Four-fund max?

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Greenman72
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Four-fund max?

Post by Greenman72 »

First-time poster here. I have a question for the "smart" people on the board--that is, those who have software and enjoy research. I was directed here by somebody on another forum, specifically to the "DFA--Where's the alpha?" thread. (Thanks to him who referred me, if you're reading this.)

A little about me--I used to be a financial advisor, but lost interest in it for many reasons that Bogleheads would respect. I went back to school, and am now a rookie CPA working in a tax practice. I have also passed all three levels of the CFA exam. I believe that there's a real possibility of a synergistic relationship when your tax accountant is also your investment advisor.

One thing to note--I'm not a "true" Boglehead. That is, I do believe that some advisors are worth their salt. (Unfortunately, they are few and far between, and hard to identify.) I believe that there are many people out there who are simply unwilling or unable to learn how to run their own investments, and are perfectly willing to pay an advisor to do it. And for that reason, I hope someday to introduce investment management as part of the package that we offer our customers. (Feel free to critique this, if you want. But that's not really what I'm getting at....)

On another forum, I suggested that I could create a portfolio for our customers using a "four-fund-max" rule. That is, for most customers (unless they are extremely wealthy or sophisticated), you should be able to create a portfolio that captures substantially all of the return (obviously with the desired amount of risk) using a maximum of four funds.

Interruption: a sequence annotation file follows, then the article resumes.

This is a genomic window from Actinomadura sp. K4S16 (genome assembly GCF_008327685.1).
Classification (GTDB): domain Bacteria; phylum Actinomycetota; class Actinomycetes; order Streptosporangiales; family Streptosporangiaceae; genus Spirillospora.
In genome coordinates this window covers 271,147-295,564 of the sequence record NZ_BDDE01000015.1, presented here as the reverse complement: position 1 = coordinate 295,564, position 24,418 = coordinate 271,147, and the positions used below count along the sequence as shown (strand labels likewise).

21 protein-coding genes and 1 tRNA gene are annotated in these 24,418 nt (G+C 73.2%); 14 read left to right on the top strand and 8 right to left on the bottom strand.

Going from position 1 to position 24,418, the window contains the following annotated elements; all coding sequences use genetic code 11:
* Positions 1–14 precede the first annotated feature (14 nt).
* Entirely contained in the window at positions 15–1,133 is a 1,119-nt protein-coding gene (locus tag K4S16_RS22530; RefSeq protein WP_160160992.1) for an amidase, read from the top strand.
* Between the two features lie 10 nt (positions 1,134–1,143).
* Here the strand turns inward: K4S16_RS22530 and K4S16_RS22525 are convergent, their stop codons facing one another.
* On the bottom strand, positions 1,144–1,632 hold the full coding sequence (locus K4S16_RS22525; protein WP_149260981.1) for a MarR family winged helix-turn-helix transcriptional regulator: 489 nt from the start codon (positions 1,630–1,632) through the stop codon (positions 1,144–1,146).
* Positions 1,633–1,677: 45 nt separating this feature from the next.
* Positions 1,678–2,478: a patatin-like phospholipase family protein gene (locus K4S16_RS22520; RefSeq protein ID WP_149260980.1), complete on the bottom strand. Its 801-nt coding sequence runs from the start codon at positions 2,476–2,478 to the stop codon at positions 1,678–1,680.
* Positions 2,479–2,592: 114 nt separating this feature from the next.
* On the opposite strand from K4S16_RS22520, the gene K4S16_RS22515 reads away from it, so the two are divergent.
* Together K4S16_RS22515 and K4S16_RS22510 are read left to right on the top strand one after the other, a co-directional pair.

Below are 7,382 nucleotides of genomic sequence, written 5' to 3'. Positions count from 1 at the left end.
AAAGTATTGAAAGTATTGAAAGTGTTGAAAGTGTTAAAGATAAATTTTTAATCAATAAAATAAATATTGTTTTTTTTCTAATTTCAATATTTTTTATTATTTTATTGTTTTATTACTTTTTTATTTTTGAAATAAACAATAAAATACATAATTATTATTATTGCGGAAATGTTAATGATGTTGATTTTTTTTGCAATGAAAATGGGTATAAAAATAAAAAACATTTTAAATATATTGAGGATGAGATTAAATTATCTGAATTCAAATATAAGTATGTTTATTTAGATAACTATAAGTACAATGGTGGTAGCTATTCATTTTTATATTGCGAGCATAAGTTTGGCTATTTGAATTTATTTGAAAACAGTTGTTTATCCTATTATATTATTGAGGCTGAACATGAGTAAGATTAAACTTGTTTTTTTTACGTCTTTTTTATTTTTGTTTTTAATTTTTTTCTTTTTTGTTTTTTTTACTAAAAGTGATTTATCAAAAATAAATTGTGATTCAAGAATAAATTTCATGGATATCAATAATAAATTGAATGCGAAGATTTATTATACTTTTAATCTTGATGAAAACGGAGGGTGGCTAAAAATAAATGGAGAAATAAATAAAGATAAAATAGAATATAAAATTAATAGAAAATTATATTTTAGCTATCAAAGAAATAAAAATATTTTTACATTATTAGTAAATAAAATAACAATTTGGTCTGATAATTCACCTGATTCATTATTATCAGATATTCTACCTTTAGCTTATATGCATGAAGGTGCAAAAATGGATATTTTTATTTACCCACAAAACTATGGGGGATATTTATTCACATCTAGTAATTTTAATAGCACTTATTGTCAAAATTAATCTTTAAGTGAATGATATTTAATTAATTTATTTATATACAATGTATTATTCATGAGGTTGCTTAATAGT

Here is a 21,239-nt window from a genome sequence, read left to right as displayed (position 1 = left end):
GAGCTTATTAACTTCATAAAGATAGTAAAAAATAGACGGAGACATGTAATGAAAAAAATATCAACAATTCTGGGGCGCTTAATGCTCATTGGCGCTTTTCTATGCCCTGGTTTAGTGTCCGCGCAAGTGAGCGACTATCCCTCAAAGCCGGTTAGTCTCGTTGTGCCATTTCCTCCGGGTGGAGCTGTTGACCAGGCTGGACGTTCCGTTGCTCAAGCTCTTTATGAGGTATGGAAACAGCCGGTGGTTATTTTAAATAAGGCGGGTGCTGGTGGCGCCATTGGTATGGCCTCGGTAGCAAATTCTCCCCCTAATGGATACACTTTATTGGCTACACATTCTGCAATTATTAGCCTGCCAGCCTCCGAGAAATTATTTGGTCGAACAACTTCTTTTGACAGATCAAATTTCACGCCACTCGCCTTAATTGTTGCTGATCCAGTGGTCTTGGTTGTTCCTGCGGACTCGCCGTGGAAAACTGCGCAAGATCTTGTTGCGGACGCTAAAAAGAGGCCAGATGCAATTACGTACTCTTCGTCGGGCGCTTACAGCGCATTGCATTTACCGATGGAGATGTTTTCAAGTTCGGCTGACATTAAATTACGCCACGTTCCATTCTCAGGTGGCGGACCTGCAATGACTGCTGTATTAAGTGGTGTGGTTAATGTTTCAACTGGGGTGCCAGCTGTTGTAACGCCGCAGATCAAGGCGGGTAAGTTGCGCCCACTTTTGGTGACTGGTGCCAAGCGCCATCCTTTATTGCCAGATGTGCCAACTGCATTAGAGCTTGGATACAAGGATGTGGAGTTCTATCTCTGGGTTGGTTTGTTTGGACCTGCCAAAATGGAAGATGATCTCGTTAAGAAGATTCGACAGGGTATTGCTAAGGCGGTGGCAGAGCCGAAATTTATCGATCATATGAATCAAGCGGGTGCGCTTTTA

(Note that they don't have to be the same four funds for everybody. That is, one client might need a muni bond fund, a LT-govt bond fund, a medium-term corporate bond fund, and a total-stock market fund. Another client might want total US-stock market, total international stock market, emerging market, and REITs. They're different funds, but still a maximum of four.)

When I posited this on the other forum, my theory was quickly discounted (by people who admittedly were wholesalers or institutional portfolio managers) saying that it was too simple, and this didn't expose the clients to nearly enough asset classes. They claimed that to really do a service to clients, you needed 10-15 different funds. But I wonder--how much risk/return would we actually capture by investing in emerging market high-yield floating-rate corporate bonds? Do we really need to add an additional fund for that?

Does anybody know of any info or data that repudiates or validates my claim that you need only four funds to achieve investing goals? Would having a 15-fund portfolio generate any additional return per unit of risk?